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Greenpeace activists block entrance to construction site in Bergesh Forest

By Hana Namrouqa - Jun 07,2014 - Last updated at Jun 07,2014

AMMAN — Greenpeace volunteers on Saturday blocked the main entrance of the site where trees were allegedly uprooted to establish a military academy in Bergesh Forest.

At dawn on Saturday, the volunteers placed five large yellow barrels in front of the gate of the fenced-off site, where the Jordan Armed Forces (JAF) is said to be building a military academy, according to Greenpeace activists.

The barrels, across which was written “#Save Bergesh Forests – Greenpeace”, were chained together and placed in front of the gate to block the entrance.

“The aim of this non-violent direct action was to reiterate our complete refusal of the recent clear uprooting of hundreds of centennial trees in Bergesh Forest,” said Omar Qubain, regional volunteers’ coordinator at Greenpeace Arab World.

“Until this minute, the government has not given any clear statements about what has happened in Bergesh Forest. We denounce this act and again call on the government to open an official and serious investigation to hold accountable those responsible and to prevent this from happening again,” Qubain said.

Conservationists and environment activists claim that the JAF has uprooted approximately 2,000 centennial trees in the forest for the construction of a military academy. 

They noted that the JAF is in clear violation of the country’s laws and regulations by cutting down forest trees on Treasury-owned land, and has acted against a Cabinet decision. 

Under the decision, which was issued in September 2011 after a national campaign rallied public support for protecting the trees, cutting or uprooting trees is banned in Bergesh Forest, which will remain a forest area.

In a recent statement, the army dismissed claims that it has uprooted forest trees, stressing that the military academy is being built on the outskirts of Bergesh and that only trees already damaged by last December’s snowstorm were removed.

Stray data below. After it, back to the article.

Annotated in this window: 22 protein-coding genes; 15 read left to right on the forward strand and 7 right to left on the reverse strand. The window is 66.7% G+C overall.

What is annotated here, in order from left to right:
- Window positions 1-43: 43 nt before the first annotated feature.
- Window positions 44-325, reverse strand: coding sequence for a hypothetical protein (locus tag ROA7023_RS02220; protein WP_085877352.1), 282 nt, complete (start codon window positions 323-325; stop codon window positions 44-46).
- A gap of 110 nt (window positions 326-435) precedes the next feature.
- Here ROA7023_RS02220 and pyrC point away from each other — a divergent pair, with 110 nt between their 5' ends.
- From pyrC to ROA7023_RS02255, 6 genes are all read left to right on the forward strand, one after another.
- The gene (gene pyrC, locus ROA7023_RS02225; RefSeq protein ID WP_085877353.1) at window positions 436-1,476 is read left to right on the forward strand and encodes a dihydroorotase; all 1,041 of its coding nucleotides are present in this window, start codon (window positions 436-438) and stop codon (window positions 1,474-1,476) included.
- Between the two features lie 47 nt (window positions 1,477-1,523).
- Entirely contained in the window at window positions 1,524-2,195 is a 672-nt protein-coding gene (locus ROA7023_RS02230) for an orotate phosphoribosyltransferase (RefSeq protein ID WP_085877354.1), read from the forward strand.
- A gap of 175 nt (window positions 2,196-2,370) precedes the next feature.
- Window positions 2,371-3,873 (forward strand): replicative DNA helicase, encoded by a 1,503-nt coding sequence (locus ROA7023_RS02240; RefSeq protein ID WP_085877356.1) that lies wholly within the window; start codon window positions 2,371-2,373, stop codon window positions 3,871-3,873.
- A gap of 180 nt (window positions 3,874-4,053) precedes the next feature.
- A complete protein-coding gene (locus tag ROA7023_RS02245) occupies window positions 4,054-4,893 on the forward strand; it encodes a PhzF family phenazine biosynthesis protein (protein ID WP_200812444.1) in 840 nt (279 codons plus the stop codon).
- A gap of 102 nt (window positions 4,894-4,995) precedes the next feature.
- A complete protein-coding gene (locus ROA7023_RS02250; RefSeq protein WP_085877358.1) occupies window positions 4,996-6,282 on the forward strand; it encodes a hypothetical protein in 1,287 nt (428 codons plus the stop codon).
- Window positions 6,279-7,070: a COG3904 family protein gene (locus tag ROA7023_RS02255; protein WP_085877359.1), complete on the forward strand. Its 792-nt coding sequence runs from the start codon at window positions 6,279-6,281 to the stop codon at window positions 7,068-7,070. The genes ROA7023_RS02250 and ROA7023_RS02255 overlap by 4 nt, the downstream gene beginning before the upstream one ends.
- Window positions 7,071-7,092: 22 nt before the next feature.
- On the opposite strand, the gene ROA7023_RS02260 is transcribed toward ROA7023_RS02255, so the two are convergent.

The JAF has argued that the academy is a strategic project that would bring development to Ajloun Governorate.

In 2011, an army official said the JAF has taken note of the public response to the project and introduced 12 main amendments to its original blueprint, under which “no more than 100 trees” will be cut down, as opposed to 2,400 in the original plan.

In addition, 10-20 trees will be planted for each uprooted tree, the army said at the time.

Greenpeace activist Hana Bilbeisi said the reason behind building a military academy in a forest is still unclear.

“There are no convincing arguments justifying the cutting of trees in an ecologically sensitive area such as Bergesh. The site... must be relocated to a barren area,” Bilbeisi underscored.

Located 90 kilometres northwest of the capital, Bergesh Forest’s green cover stands at 90 per cent.

It represents an integrated ecosystem that houses over 100 plant species — 13 per cent listed as rare, 4 per cent as locally or internationally threatened and 13 per cent as having medicinal value, according to ecologists at the Royal Society for the Conservation of Nature.

Greenpeace said it “continues to stress the importance of officially investigating the dire situation in Bergesh. Moreover, environmentalists say the decision to build a military academy is illegal and goes against a number of local environmental laws as well as the Convention on Biological Diversity and the International Convention to Combat Desertification”.

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